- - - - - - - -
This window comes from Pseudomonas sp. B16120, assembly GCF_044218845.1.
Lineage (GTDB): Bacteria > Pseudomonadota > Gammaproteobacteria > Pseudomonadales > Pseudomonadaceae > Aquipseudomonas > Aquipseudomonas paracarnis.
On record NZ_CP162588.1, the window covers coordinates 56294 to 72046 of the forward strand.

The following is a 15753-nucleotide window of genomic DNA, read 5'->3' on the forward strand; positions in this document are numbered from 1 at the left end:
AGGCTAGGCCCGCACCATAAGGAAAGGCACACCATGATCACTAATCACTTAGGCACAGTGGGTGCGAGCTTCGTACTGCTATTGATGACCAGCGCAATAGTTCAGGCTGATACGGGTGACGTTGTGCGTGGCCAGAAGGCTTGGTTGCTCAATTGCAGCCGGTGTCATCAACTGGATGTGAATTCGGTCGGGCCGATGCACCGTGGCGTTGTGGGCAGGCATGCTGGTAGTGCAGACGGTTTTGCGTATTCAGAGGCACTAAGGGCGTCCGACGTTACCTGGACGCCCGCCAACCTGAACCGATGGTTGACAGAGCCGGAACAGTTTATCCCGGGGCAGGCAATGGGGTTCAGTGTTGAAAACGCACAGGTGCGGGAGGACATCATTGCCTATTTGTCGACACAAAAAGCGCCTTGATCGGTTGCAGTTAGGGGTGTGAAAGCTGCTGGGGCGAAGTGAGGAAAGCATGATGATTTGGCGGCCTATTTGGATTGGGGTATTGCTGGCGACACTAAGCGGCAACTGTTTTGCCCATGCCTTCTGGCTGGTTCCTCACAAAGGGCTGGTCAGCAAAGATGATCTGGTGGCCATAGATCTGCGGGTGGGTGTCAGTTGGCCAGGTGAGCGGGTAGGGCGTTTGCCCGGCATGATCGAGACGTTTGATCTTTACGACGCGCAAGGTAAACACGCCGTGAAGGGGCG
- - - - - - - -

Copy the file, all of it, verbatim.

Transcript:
This window comes from Pseudomonas sp. B16120, assembly GCF_044218845.1.
Lineage (GTDB): Bacteria > Pseudomonadota > Gammaproteobacteria > Pseudomonadales > Pseudomonadaceae > Aquipseudomonas > Aquipseudomonas paracarnis.
On record NZ_CP162588.1, the window covers coordinates 56294 to 72046 of the forward strand.

The following is a 15753-nucleotide window of genomic DNA, read 5'->3' on the forward strand; positions in this document are numbered from 1 at the left end:
AGGCTAGGCCCGCACCATAAGGAAAGGCACACCATGATCACTAATCACTTAGGCACAGTGGGTGCGAGCTTCGTACTGCTATTGATGACCAGCGCAATAGTTCAGGCTGATACGGGTGACGTTGTGCGTGGCCAGAAGGCTTGGTTGCTCAATTGCAGCCGGTGTCATCAACTGGATGTGAATTCGGTCGGGCCGATGCACCGTGGCGTTGTGGGCAGGCATGCTGGTAGTGCAGACGGTTTTGCGTATTCAGAGGCACTAAGGGCGTCCGACGTTACCTGGACGCCCGCCAACCTGAACCGATGGTTGACAGAGCCGGAACAGTTTATCCCGGGGCAGGCAATGGGGTTCAGTGTTGAAAACGCACAGGTGCGGGAGGACATCATTGCCTATTTGTCGACACAAAAAGCGCCTTGATCGGTTGCAGTTAGGGGTGTGAAAGCTGCTGGGGCGAAGTGAGGAAAGCATGATGATTTGGCGGCCTATTTGGATTGGGGTATTGCTGGCGACACTAAGCGGCAACTGTTTTGCCCATGCCTTCTGGCTGGTTCCTCACAAAGGGCTGGTCAGCAAAGATGATCTGGTGGCCATAGATCTGCGGGTGGGTGTCAGTTGGCCAGGTGAGCGGGTAGGGCGTTTGCCCGGCATGATCGAGACGTTTGATCTTTACGACGCGCAAGGTAAACACGCCGTGAAGGGGCG